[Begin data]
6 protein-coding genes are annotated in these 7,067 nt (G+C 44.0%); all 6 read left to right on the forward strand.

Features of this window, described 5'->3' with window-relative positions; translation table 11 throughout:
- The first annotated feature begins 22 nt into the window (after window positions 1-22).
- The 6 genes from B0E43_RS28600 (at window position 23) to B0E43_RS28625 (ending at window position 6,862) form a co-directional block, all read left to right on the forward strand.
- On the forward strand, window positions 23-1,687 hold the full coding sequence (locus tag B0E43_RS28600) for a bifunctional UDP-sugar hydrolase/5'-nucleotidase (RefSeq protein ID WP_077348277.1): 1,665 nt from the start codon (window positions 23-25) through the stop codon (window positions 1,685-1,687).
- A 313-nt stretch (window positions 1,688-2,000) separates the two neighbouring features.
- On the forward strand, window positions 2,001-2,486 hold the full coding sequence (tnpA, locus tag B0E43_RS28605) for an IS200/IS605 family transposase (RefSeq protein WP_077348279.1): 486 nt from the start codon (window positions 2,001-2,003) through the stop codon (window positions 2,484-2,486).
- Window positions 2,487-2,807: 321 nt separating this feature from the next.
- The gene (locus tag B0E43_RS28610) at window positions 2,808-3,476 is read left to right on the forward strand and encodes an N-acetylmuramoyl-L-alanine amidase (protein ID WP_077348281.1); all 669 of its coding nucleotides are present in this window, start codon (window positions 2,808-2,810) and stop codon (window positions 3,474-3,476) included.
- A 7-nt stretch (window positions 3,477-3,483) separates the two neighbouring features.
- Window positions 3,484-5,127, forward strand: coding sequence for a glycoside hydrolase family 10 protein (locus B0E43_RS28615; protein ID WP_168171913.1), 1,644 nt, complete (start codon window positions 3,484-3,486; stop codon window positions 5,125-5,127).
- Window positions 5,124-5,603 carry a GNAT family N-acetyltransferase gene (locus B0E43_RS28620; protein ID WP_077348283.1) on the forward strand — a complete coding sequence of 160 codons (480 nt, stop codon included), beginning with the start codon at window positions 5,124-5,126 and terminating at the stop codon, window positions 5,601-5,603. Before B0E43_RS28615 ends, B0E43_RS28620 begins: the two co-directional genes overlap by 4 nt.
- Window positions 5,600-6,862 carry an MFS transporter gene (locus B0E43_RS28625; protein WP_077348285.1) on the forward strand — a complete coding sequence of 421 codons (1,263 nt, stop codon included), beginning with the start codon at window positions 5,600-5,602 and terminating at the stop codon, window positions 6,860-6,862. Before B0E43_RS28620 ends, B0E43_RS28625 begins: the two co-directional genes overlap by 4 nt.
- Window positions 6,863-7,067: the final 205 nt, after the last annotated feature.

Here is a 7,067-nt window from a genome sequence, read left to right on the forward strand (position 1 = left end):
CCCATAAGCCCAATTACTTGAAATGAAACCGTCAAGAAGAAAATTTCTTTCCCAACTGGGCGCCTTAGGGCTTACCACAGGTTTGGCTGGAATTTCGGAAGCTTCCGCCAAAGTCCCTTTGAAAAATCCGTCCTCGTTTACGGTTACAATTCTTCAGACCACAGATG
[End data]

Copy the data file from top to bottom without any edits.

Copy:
6 protein-coding genes are annotated in these 7,067 nt (G+C 44.0%); all 6 read left to right on the forward strand.

Features of this window, described 5'->3' with window-relative positions; translation table 11 throughout:
- The first annotated feature begins 22 nt into the window (after window positions 1-22).
- The 6 genes from B0E43_RS28600 (at window position 23) to B0E43_RS28625 (ending at window position 6,862) form a co-directional block, all read left to right on the forward strand.
- On the forward strand, window positions 23-1,687 hold the full coding sequence (locus tag B0E43_RS28600) for a bifunctional UDP-sugar hydrolase/5'-nucleotidase (RefSeq protein ID WP_077348277.1): 1,665 nt from the start codon (window positions 23-25) through the stop codon (window positions 1,685-1,687).
- A 313-nt stretch (window positions 1,688-2,000) separates the two neighbouring features.
- On the forward strand, window positions 2,001-2,486 hold the full coding sequence (tnpA, locus tag B0E43_RS28605) for an IS200/IS605 family transposase (RefSeq protein WP_077348279.1): 486 nt from the start codon (window positions 2,001-2,003) through the stop codon (window positions 2,484-2,486).
- Window positions 2,487-2,807: 321 nt separating this feature from the next.
- The gene (locus tag B0E43_RS28610) at window positions 2,808-3,476 is read left to right on the forward strand and encodes an N-acetylmuramoyl-L-alanine amidase (protein ID WP_077348281.1); all 669 of its coding nucleotides are present in this window, start codon (window positions 2,808-2,810) and stop codon (window positions 3,474-3,476) included.
- A 7-nt stretch (window positions 3,477-3,483) separates the two neighbouring features.
- Window positions 3,484-5,127, forward strand: coding sequence for a glycoside hydrolase family 10 protein (locus B0E43_RS28615; protein ID WP_168171913.1), 1,644 nt, complete (start codon window positions 3,484-3,486; stop codon window positions 5,125-5,127).
- Window positions 5,124-5,603 carry a GNAT family N-acetyltransferase gene (locus B0E43_RS28620; protein ID WP_077348283.1) on the forward strand — a complete coding sequence of 160 codons (480 nt, stop codon included), beginning with the start codon at window positions 5,124-5,126 and terminating at the stop codon, window positions 5,601-5,603. Before B0E43_RS28615 ends, B0E43_RS28620 begins: the two co-directional genes overlap by 4 nt.
- Window positions 5,600-6,862 carry an MFS transporter gene (locus B0E43_RS28625; protein WP_077348285.1) on the forward strand — a complete coding sequence of 421 codons (1,263 nt, stop codon included), beginning with the start codon at window positions 5,600-5,602 and terminating at the stop codon, window positions 6,860-6,862. Before B0E43_RS28620 ends, B0E43_RS28625 begins: the two co-directional genes overlap by 4 nt.
- Window positions 6,863-7,067: the final 205 nt, after the last annotated feature.

Here is a 7,067-nt window from a genome sequence, read left to right on the forward strand (position 1 = left end):
CCCATAAGCCCAATTACTTGAAATGAAACCGTCAAGAAGAAAATTTCTTTCCCAACTGGGCGCCTTAGGGCTTACCACAGGTTTGGCTGGAATTTCGGAAGCTTCCGCCAAAGTCCCTTTGAAAAATCCGTCCTCGTTTACGGTTACAATTCTTCAGACCACAGATG